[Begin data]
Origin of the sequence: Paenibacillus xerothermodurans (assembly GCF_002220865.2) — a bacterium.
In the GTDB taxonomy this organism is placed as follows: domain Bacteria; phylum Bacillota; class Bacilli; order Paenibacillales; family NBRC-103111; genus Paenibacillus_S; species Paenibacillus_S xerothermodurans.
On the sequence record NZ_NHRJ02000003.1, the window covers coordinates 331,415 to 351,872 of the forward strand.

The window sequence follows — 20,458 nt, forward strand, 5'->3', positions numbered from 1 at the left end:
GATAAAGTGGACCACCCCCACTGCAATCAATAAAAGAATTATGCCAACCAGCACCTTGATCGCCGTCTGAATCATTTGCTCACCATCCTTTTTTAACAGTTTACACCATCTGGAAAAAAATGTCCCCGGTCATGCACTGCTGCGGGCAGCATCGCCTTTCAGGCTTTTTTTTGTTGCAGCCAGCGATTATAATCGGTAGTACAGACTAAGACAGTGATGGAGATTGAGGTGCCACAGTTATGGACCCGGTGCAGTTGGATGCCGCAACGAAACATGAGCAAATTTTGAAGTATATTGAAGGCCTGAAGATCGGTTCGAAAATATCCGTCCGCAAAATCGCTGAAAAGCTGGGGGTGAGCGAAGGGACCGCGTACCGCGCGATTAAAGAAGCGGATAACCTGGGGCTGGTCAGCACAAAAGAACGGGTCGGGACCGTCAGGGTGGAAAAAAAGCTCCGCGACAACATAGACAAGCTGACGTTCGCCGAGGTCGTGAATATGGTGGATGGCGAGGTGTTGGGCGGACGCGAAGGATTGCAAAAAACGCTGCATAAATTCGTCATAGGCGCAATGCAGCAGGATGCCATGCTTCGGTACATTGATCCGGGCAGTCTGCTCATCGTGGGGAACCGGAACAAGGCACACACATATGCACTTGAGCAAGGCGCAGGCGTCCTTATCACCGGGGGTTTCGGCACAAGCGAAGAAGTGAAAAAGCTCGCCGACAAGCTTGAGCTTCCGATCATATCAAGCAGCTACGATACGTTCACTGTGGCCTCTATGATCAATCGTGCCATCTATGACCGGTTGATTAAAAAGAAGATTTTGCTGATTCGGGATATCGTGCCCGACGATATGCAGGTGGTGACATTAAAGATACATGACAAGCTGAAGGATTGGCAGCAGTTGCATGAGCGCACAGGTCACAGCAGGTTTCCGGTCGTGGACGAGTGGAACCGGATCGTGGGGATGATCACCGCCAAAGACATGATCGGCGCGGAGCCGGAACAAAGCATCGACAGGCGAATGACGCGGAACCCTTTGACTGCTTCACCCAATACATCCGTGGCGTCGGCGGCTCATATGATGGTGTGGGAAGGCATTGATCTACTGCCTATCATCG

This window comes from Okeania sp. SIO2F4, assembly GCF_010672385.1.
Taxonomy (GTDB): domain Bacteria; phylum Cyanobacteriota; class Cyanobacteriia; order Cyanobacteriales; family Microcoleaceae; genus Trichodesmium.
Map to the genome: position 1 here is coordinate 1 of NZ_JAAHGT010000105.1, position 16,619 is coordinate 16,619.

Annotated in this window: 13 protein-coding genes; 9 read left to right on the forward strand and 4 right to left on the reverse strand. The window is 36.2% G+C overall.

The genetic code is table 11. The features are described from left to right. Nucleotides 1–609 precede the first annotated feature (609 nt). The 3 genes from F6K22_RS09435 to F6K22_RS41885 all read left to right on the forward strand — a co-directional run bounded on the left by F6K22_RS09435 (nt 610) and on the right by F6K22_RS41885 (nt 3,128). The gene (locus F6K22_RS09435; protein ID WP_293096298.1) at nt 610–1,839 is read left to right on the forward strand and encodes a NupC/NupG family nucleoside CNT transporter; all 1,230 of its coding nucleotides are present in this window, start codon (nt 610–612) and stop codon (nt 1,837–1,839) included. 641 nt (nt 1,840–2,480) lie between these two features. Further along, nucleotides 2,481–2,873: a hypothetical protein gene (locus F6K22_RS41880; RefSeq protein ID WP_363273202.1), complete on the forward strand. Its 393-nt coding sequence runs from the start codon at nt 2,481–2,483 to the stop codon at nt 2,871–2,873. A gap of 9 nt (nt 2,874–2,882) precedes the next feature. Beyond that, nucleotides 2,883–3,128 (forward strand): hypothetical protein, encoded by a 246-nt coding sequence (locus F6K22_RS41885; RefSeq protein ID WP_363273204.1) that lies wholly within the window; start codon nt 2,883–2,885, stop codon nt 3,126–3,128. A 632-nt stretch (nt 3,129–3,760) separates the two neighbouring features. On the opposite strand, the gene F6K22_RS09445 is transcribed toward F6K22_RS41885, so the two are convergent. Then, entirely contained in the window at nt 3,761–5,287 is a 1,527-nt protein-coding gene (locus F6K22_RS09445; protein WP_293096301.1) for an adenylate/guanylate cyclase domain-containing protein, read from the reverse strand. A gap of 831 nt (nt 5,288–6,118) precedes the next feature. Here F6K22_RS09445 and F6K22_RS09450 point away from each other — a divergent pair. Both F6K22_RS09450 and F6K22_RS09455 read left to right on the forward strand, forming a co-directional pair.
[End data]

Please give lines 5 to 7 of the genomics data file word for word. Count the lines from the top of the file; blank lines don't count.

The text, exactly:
GATAAAGTGGACCACCCCCACTGCAATCAATAAAAGAATTATGCCAACCAGCACCTTGATCGCCGTCTGAATCATTTGCTCACCATCCTTTTTTAACAGTTTACACCATCTGGAAAAAAATGTCCCCGGTCATGCACTGCTGCGGGCAGCATCGCCTTTCAGGCTTTTTTTTGTTGCAGCCAGCGATTATAATCGGTAGTACAGACTAAGACAGTGATGGAGATTGAGGTGCCACAGTTATGGACCCGGTGCAGTTGGATGCCGCAACGAAACATGAGCAAATTTTGAAGTATATTGAAGGCCTGAAGATCGGTTCGAAAATATCCGTCCGCAAAATCGCTGAAAAGCTGGGGGTGAGCGAAGGGACCGCGTACCGCGCGATTAAAGAAGCGGATAACCTGGGGCTGGTCAGCACAAAAGAACGGGTCGGGACCGTCAGGGTGGAAAAAAAGCTCCGCGACAACATAGACAAGCTGACGTTCGCCGAGGTCGTGAATATGGTGGATGGCGAGGTGTTGGGCGGACGCGAAGGATTGCAAAAAACGCTGCATAAATTCGTCATAGGCGCAATGCAGCAGGATGCCATGCTTCGGTACATTGATCCGGGCAGTCTGCTCATCGTGGGGAACCGGAACAAGGCACACACATATGCACTTGAGCAAGGCGCAGGCGTCCTTATCACCGGGGGTTTCGGCACAAGCGAAGAAGTGAAAAAGCTCGCCGACAAGCTTGAGCTTCCGATCATATCAAGCAGCTACGATACGTTCACTGTGGCCTCTATGATCAATCGTGCCATCTATGACCGGTTGATTAAAAAGAAGATTTTGCTGATTCGGGATATCGTGCCCGACGATATGCAGGTGGTGACATTAAAGATACATGACAAGCTGAAGGATTGGCAGCAGTTGCATGAGCGCACAGGTCACAGCAGGTTTCCGGTCGTGGACGAGTGGAACCGGATCGTGGGGATGATCACCGCCAAAGACATGATCGGCGCGGAGCCGGAACAAAGCATCGACAGGCGAATGACGCGGAACCCTTTGACTGCTTCACCCAATACATCCGTGGCGTCGGCGGCTCATATGATGGTGTGGGAAGGCATTGATCTACTGCCTATCATCG

This window comes from Okeania sp. SIO2F4, assembly GCF_010672385.1.
Taxonomy (GTDB): domain Bacteria; phylum Cyanobacteriota; class Cyanobacteriia; order Cyanobacteriales; family Microcoleaceae; genus Trichodesmium.